Pros and Cons of Cold Frames



You can combine this with your greenhouse to save space. Unlike greenhouses, you can’t walk around in them.
They’ll keep your dormant plants safe during winter. You can’t store your tools inside them.
Depending on the plants you’re growing, you can customize the size, shape, and height. You have to control the temperature to prevent overheating or freezing manually.
They’re cheaper than a traditional greenhouse. Soil tends to dry up faster, so it demands frequent watering.
They’re portable and help extend the growing season. It may require multiple cold frames of different heights and sizes for plants of varying heights.

Materials and Equipment Needed to DIY the Cold Frame

Cold frame with vegetable (tomato) plants against a wall in a UK garden in spring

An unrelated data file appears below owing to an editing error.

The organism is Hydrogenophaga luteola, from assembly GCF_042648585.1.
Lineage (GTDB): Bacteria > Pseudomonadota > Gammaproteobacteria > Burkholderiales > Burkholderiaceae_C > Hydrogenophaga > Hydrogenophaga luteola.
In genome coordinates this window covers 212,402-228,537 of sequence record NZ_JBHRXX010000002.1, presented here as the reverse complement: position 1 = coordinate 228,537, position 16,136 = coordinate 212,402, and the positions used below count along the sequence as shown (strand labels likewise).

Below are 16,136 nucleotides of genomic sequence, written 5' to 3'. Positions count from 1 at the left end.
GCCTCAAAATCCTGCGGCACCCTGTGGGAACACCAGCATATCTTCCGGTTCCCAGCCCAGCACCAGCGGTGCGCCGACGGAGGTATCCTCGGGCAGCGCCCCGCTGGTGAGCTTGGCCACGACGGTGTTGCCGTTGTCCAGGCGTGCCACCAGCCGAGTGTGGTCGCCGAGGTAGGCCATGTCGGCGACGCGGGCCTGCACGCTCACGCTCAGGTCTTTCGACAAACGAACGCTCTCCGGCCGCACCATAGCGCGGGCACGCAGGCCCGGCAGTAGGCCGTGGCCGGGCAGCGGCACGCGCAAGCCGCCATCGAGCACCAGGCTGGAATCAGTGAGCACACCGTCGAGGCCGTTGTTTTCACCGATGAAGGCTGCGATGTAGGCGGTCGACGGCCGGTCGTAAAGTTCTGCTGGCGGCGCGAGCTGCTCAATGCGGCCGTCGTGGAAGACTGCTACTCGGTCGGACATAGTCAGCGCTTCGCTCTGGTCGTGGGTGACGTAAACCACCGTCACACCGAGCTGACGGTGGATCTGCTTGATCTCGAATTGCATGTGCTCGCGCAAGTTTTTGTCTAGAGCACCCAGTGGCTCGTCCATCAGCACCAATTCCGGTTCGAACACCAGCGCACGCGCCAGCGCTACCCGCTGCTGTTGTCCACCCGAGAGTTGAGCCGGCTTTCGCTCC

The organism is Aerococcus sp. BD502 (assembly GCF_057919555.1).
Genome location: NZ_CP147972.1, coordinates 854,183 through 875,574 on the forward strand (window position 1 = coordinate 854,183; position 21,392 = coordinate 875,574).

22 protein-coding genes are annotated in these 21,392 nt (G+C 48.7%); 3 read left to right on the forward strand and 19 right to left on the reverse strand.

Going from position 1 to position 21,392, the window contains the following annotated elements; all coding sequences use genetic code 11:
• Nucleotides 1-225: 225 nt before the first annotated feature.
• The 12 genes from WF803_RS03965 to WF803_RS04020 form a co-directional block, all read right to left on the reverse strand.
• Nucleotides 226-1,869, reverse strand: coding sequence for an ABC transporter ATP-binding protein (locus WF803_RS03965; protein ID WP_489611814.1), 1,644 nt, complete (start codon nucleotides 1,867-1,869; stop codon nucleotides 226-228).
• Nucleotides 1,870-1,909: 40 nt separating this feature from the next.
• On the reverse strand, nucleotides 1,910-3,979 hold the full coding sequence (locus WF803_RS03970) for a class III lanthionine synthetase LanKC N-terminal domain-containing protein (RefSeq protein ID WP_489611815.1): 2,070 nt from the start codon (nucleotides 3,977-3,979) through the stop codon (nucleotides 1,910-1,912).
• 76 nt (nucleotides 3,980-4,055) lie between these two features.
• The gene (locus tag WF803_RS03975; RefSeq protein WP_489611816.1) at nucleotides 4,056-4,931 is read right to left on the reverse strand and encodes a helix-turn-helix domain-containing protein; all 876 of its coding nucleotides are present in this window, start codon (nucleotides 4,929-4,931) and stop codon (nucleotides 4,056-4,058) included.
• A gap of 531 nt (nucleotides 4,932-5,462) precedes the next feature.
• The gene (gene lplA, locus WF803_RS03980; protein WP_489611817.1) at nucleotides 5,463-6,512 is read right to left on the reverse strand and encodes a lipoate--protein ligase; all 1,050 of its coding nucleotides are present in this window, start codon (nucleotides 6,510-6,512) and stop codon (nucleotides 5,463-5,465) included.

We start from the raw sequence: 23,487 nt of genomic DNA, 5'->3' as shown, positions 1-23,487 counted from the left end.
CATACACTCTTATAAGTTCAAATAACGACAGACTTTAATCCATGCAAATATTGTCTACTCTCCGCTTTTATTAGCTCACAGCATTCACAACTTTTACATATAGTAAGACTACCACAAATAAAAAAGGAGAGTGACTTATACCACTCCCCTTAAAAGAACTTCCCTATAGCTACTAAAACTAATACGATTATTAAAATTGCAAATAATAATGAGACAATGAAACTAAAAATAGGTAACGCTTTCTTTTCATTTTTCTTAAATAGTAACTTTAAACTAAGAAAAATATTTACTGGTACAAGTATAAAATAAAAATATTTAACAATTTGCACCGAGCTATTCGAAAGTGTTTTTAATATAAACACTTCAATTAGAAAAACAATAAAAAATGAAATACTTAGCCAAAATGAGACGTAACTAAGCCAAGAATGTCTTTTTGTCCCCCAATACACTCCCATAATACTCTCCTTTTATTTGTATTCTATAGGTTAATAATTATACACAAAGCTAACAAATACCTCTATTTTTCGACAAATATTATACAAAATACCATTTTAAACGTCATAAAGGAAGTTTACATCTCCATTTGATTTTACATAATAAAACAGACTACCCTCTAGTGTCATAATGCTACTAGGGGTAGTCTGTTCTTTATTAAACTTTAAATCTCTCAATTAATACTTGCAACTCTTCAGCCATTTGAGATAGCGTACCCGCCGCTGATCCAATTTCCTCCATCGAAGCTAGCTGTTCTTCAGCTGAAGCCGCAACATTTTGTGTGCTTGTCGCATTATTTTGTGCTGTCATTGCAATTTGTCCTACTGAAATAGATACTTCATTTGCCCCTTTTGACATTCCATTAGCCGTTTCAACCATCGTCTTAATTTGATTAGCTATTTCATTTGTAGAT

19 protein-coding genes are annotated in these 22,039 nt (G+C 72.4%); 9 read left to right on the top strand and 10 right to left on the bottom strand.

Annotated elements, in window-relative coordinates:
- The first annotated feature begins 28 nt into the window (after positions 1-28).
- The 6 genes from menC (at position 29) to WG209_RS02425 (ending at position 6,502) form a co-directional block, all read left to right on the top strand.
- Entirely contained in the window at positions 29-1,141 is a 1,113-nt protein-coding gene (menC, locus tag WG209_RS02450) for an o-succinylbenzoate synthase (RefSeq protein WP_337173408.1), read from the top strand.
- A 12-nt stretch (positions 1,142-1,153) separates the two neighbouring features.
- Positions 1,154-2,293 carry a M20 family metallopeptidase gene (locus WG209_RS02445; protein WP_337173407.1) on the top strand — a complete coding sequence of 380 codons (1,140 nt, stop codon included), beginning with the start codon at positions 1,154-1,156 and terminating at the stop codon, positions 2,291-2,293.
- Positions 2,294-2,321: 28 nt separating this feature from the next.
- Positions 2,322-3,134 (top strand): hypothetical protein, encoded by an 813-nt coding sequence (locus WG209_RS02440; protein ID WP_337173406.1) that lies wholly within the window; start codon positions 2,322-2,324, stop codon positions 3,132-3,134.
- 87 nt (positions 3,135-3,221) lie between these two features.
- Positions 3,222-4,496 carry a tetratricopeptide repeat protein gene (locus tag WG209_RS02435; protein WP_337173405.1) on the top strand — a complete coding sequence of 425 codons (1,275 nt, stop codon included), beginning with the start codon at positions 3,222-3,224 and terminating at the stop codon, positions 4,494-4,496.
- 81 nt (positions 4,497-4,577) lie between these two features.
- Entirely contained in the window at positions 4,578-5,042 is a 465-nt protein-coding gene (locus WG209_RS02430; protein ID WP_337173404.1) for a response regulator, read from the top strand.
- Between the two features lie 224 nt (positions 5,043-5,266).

Image credits: Paul Maguire via Shutterstock

Converting your raised bed to a cold frame is easier than building it from scratch. Since you already have a bed frame and a base, you’ll need to DIY the top portion of the cold frame that opens and closes. Before you start, there are just a few materials and equipment needed to get the job done. See the list of them below:

  • Measuring tape
  • Pen and notebook
  • Salvaged windows or clear shower doors
  • Seven wooden boards of your preferred length
  • Seven shorter boards for the sides
  • Four 1-inch thick corner posts
  • Hinges
  • Screws
  • Drill machine
  • Screwdriver
  • Two battens (a long and short one)
  • Caulking gun and caulk (Optional)